Hemoglobin A1c (HbA1c) Test
Is one of the most common tests to evaluate blood sugar control. It measures the amount of glucose attached to red blood cells. This is useful for assessing an individual’s average blood sugar levels over the past 2-3 months.
Fasting Insulin Test
Similar to fasting glucose, fasting insulin levels show the amount of insulin in the blood after a prolonged fasting period. High levels of insulin, particularly when paired with elevated fasting glucose levels, can indicate insulin resistance.
C peptide is a marker that your body produces insulin. A high C peptide may indicate that your body is producing large amounts of insulin, commonly seen in insulin resistance. A low C- peptide may suggest that your body has little or no insulin, which is widely seen in prediabetes and diabetes.
HOMA-2 (HOMA IR) Test
This test is a calculation that helps to estimate an individual’s degree of insulin sensitivity. It uses measurements from fasting blood sugar, fasting insulin and C-Peptide.
insulin also allows the body to use triglycerides for energy. High triglycerides are often seen in those with high carbohydrate diets. A high level of triglycerides can indicate insulin resistance.
Abnormal cholesterol levels are often seen in those with insulin resistance. Due to insulin resistance, individuals can develop low levels of HDL (good cholesterol) or high levels of LDL (bad cholesterol).
Why Is It Important to Test for Insulin Resistance?
There are many reasons testing for insulin resistance is important. Even without significant signs and symptoms, insulin resistance may be present.
Reasons for testing for insulin resistance include:
Insulin resistance is often a precursor to more severe conditions such as diabetes and prediabetes. Insulin resistance and the early stages of these conditions may not always have obvious symptoms. Due to this, testing can help identify the presence of insulin resistance, even if there are no significant symptoms.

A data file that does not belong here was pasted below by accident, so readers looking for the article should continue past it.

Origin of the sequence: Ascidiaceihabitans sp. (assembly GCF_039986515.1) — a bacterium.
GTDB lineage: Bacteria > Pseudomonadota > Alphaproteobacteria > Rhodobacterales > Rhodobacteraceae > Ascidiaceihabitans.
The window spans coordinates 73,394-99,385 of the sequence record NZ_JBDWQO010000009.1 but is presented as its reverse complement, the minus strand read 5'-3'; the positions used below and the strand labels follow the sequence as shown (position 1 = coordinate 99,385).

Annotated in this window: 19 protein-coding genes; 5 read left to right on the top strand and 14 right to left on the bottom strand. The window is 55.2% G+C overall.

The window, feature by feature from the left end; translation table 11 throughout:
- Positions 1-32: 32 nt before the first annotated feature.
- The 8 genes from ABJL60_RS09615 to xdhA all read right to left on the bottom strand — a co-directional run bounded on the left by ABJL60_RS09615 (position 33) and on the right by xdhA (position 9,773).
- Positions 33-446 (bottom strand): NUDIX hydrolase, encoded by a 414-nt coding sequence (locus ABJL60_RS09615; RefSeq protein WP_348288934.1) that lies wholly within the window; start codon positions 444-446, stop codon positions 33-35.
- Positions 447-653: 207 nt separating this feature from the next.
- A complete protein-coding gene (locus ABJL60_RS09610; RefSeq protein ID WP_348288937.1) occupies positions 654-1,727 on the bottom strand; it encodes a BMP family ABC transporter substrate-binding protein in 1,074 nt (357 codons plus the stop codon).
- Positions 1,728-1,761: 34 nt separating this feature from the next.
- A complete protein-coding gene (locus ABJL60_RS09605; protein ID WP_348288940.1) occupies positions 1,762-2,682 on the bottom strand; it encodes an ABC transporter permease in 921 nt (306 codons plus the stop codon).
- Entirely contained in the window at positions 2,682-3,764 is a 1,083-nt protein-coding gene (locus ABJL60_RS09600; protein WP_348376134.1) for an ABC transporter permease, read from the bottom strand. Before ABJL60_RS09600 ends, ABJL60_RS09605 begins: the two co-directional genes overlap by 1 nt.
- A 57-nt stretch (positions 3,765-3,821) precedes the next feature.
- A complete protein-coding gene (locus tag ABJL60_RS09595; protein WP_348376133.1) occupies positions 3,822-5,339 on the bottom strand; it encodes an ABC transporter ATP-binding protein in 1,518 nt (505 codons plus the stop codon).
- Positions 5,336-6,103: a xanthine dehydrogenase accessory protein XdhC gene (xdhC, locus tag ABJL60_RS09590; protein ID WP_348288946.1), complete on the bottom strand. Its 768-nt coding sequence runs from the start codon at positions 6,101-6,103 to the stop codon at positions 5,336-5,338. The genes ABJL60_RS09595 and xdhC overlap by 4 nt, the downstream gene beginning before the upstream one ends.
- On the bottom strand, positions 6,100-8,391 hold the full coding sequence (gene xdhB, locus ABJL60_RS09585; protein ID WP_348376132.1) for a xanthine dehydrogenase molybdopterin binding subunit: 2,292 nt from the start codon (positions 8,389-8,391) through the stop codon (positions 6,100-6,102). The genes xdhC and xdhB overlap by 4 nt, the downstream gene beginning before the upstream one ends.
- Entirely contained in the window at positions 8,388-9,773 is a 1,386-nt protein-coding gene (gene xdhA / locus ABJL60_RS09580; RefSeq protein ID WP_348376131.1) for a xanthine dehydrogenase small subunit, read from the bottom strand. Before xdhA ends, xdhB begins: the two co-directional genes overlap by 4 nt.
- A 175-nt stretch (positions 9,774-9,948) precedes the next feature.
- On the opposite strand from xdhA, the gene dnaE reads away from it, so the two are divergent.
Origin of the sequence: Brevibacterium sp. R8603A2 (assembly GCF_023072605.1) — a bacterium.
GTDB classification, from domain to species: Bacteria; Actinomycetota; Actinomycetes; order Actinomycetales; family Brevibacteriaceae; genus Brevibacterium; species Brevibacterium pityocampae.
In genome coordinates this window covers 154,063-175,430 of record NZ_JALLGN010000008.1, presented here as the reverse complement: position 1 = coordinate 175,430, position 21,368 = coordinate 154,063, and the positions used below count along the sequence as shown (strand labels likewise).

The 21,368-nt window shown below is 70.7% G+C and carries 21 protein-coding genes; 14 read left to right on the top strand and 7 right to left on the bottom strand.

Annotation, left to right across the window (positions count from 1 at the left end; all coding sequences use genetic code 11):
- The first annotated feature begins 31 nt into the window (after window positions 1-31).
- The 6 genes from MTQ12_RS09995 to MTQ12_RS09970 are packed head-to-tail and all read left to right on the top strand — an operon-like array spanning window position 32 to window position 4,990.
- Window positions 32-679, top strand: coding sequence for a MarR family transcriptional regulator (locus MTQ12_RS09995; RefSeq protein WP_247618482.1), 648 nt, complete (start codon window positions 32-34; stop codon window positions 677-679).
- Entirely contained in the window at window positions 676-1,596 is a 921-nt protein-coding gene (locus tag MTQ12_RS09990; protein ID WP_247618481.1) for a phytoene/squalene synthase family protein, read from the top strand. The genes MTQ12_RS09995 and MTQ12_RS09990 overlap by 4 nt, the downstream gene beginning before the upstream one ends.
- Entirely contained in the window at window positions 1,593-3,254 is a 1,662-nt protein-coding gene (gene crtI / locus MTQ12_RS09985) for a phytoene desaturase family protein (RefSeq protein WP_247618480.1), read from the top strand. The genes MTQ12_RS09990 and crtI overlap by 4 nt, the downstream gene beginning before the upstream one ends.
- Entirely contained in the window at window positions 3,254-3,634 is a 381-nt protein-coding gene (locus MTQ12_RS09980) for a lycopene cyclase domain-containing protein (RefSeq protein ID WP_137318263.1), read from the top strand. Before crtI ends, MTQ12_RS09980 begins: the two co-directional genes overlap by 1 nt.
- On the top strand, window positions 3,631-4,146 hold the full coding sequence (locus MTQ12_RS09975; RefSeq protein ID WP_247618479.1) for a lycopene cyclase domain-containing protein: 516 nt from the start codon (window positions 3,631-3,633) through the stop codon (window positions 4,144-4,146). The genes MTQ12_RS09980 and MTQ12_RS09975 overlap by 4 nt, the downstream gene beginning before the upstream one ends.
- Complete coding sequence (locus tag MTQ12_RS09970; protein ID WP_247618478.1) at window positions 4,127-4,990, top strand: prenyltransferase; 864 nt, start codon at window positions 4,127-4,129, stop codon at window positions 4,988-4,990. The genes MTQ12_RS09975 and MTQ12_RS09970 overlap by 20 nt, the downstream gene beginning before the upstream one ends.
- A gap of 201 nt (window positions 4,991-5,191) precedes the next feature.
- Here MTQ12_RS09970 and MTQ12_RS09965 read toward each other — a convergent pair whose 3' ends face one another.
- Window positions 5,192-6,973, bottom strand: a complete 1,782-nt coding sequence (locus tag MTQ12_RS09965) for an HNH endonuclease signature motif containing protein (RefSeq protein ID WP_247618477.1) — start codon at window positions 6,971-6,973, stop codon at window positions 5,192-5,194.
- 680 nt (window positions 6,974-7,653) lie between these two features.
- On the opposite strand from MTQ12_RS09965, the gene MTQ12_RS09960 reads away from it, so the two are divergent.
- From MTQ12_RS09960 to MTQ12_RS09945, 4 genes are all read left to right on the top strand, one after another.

Using many tests can allow for the best evaluation of what is going on in a patient’s body. This helps providers curate a personalized treatment plan to address the patient’s needs best. This will yield superior results compared to generalized treatments.
Insulin resistance is associated with several other conditions, including, but not limited to, diabetes, cardiovascular disease, metabolic syndrome, high blood pressure/ hypertension, and polycystic ovarian syndrome (PCOS). Utilizing a wide range of testing can assess an individual’s risk of developing these conditions.
Monitoring treatment progress
Routine testing can help evaluate the effectiveness of treatment and help indicate if adjustments to the treatment protocol are needed.
Insulin resistance is often an early sign of dysfunction. Therefore, early testing and diagnosis can help prevent further progression and improve health outcomes.
What Other Conditions Are Associated With Insulin Resistance?
Several conditions are associated with insulin resistance. Some of these conditions are caused by insulin resistance or may cause insulin resistance. Having one or more of these conditions may mean that insulin resistance testing may be indicated for you.
- Prediabetes/ diabetes
- Metabolic syndrome/ obesity
- Cushing’s syndrome/ Cushing’s disease
- Cardiovascular disease
- Polycystic Ovarian Syndrome
- Hypothyroidism/ dysfunction of thyroid hormone
- Liver disease/ fatty liver disease
- Heart disease
- Hyperthyroidism/ thyroiditis
Women entering and transitioning through menopause also experience metabolic and hormonal changes that increase their risk for insulin resistance. Due to this, insulin resistance testing may be indicated in women transitioning or who have entered menopause.
Find out how a Naturopathic Doctor can help with Insulin Management
Frequently Asked Questions About Insulin Testing
How Much Does Testing Cost?
Test prices vary depending on what specific tests are indicated and used. A full link to testing prices can be found on the fees page.
How Long Does Testing Take?
Most tests assessing insulin resistance and metabolic function use a simple blood draw. This process usually only takes a few minutes. Many of the tests require 8-14 hours of fasting before going to the lab location. Test results are usually received within a few days of testing but can vary based on location.
How To Know When To Get Tested?
Working with your naturopathic doctor will allow you to determine if testing and evaluation for insulin resistance is indicated for you. Naturopathic doctors use clinical symptoms, patient history and other diet and lifestyle factors to determine if you are at risk or are showing signs and symptoms of insulin resistance.
What Happens After Your Test?
After the blood work results return, a Naturopathic Doctor or other health care provider can interpret the results and decide the next best steps.